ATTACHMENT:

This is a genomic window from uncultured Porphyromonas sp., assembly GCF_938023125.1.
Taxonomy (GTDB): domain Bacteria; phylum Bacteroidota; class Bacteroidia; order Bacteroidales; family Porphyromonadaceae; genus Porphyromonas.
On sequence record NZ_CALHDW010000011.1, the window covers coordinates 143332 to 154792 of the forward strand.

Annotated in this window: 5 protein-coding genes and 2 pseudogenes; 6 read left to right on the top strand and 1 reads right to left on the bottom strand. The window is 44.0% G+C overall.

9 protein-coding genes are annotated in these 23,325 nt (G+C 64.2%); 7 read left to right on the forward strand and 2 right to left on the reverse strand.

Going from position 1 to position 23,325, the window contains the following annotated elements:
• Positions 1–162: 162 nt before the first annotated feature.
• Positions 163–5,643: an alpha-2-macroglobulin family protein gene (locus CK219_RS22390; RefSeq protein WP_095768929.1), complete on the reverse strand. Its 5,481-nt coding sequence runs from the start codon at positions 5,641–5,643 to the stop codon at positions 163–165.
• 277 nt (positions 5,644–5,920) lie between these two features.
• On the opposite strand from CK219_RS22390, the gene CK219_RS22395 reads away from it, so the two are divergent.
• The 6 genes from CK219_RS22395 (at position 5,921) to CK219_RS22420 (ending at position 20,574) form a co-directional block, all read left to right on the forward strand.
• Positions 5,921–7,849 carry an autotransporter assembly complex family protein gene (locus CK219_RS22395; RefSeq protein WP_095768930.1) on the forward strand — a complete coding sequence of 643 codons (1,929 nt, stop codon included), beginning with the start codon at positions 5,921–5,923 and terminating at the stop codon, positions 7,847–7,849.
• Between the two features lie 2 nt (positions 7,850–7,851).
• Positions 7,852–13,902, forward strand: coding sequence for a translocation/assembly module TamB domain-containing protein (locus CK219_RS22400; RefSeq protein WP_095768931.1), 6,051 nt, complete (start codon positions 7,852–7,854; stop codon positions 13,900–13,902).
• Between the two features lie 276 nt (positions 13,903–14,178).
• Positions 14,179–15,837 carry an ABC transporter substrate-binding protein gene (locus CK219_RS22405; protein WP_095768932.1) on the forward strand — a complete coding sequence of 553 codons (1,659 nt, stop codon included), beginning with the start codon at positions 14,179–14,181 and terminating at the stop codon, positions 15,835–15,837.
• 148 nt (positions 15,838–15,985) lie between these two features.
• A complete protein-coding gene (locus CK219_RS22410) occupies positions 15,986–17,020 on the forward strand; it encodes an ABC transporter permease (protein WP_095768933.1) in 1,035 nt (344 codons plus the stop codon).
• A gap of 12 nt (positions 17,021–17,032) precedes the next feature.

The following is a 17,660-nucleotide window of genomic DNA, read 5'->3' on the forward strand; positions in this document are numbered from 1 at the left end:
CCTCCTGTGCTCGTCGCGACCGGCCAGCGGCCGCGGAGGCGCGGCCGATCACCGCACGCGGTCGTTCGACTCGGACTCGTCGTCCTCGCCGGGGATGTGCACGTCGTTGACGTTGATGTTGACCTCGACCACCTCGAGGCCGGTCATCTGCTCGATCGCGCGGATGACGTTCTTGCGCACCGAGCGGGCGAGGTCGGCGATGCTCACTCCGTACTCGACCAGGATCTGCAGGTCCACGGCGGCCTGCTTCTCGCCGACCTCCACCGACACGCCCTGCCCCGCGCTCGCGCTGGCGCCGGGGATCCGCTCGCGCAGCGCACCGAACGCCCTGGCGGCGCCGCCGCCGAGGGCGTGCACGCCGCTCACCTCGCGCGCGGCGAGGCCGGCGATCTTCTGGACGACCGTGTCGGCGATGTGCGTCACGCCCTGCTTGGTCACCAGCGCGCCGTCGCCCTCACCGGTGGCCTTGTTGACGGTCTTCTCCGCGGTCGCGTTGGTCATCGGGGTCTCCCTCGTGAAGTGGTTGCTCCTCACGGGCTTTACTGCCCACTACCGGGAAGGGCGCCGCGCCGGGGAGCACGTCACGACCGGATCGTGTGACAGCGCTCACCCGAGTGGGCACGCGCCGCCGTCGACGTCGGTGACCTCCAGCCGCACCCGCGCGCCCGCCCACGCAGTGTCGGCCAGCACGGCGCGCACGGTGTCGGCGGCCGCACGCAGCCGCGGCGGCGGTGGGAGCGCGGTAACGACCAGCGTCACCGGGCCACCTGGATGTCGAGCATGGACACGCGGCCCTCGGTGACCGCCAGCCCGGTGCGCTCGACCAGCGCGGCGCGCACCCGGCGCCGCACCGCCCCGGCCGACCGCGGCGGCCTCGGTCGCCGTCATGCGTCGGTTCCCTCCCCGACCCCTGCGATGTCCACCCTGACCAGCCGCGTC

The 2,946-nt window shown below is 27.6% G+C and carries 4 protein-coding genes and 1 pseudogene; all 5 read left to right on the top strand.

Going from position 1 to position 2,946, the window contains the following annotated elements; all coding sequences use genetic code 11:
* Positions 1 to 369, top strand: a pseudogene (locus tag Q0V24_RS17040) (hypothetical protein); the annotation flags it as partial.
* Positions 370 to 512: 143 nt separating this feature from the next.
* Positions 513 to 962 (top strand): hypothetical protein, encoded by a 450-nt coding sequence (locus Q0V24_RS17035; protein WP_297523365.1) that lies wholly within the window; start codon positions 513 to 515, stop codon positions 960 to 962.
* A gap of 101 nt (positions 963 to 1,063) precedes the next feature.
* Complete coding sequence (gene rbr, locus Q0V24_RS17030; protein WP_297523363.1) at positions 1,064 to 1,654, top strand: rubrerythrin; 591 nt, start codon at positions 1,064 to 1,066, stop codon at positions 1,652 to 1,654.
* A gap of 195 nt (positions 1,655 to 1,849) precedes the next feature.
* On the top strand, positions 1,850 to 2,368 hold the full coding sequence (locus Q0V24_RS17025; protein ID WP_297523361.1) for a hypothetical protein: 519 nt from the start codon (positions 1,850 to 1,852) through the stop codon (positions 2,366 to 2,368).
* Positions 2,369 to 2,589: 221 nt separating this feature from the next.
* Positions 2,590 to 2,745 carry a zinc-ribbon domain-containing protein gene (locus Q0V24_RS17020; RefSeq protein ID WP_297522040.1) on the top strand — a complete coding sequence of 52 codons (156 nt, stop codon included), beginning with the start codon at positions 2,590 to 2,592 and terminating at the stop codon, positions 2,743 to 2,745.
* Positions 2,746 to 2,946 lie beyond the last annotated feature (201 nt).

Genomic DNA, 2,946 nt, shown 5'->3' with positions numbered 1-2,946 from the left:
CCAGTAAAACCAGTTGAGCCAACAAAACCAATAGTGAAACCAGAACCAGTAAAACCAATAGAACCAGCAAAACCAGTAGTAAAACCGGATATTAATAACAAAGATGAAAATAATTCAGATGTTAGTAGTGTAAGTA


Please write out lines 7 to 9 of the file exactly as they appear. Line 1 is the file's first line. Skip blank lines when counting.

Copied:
• Positions 1–162: 162 nt before the first annotated feature.
• Positions 163–5,643: an alpha-2-macroglobulin family protein gene (locus CK219_RS22390; RefSeq protein WP_095768929.1), complete on the reverse strand. Its 5,481-nt coding sequence runs from the start codon at positions 5,641–5,643 to the stop codon at positions 163–165.
• 277 nt (positions 5,644–5,920) lie between these two features.